Article Comparison - Protocol on Prohibitions or Restrictions on the Use of Incendiary Weapons
For the purpose of this Protocol:
1. "Incendiary weapon" means any weapon or munition which is primarily designed to set fire to objects or to cause burn injury to persons through the action of flame, heat, or combination thereof, produced by a chemical reaction of a substance delivered on the target.
(a) Incendiary weapons can take the form of, for example, flame throwers, fougasses, shells, rockets, grenades, mines, bombs and other containers of incendiary substances.
(b) Incendiary weapons do not include:
(i) Munitions which may have incidental incendiary effects, such as illuminants, tracers, smoke or signalling systems;
(ii) Munitions designed to combine penetration, blast or fragmentation effects with an additional incendiary effect, such as armour-piercing projectiles, fragmentation shells, explosive bombs and similar combined-effects munitions in which the incendiary effect is not specifically designed to cause burn injury to persons, but to be used against military objectives, such as armoured vehicles, aircraft and installations or facilities.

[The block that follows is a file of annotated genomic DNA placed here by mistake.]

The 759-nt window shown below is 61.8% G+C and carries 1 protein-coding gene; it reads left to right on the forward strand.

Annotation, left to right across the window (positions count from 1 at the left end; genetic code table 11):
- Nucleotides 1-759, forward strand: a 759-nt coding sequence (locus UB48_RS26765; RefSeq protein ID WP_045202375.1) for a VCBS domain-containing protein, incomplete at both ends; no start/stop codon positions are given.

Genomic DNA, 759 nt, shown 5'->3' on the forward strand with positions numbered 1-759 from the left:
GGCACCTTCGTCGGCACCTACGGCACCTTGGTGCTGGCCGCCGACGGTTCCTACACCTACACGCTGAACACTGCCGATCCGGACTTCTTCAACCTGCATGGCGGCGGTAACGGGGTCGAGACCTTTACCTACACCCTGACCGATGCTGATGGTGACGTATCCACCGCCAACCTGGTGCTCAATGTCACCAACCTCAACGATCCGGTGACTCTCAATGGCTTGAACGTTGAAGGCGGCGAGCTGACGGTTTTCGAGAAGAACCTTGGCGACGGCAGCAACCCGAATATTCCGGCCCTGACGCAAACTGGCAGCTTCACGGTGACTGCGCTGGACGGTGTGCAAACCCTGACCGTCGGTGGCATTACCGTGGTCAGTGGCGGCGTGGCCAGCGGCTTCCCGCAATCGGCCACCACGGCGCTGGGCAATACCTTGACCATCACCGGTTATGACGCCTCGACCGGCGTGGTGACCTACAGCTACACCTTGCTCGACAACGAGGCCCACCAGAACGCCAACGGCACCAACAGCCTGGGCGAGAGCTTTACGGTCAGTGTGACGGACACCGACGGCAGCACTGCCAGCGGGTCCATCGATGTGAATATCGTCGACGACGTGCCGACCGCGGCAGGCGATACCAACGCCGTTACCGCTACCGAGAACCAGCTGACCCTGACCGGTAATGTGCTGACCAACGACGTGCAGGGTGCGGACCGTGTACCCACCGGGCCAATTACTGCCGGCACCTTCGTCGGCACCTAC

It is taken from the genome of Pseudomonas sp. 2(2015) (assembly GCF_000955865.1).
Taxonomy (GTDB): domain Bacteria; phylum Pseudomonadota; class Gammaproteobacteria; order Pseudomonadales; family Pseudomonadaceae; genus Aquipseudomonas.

2. "Concentration of civilians" means any concentration of civilians, be it permanent or temporary, such as in inhabited parts of cities, or inhabited towns or villages, or as in camps or columns of refugees or evacuees, or groups of nomads.
3. "Military objective" means, so far as objects are concerned, any object which by its nature, location, purpose or use makes an effective contribution to military action and whose total or partial destruction, capture or neutralization, in the circumstances ruling at the time, offers a definite military advantage.
4. "Civilian objects" are all objects which are not military objectives as defined in paragraph 3.
5. "Feasible precautions" are those precautions which are practicable or practically possible taking into account all circumstances ruling at the time, including humanitarian and military considerations.